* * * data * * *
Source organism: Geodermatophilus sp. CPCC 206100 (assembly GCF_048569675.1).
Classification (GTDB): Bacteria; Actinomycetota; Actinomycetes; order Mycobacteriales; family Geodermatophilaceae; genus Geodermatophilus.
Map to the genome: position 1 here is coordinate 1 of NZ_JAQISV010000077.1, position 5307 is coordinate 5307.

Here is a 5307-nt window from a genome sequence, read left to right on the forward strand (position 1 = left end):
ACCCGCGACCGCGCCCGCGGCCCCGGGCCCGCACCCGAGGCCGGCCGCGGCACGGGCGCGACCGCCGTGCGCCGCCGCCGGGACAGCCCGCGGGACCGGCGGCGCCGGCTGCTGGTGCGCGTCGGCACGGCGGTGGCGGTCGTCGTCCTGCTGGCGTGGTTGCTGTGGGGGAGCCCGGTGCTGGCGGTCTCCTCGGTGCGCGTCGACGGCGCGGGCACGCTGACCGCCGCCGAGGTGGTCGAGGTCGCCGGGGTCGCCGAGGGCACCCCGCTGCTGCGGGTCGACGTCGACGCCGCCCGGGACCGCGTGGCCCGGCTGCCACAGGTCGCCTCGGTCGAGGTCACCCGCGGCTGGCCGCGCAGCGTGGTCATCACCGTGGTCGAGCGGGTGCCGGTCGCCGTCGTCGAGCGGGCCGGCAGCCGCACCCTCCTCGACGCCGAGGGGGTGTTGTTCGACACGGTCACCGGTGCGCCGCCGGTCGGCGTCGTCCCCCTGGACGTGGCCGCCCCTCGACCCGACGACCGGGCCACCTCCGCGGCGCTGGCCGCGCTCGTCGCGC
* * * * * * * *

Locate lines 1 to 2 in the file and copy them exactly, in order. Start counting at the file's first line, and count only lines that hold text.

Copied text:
Source organism: Geodermatophilus sp. CPCC 206100 (assembly GCF_048569675.1).
Classification (GTDB): Bacteria; Actinomycetota; Actinomycetes; order Mycobacteriales; family Geodermatophilaceae; genus Geodermatophilus.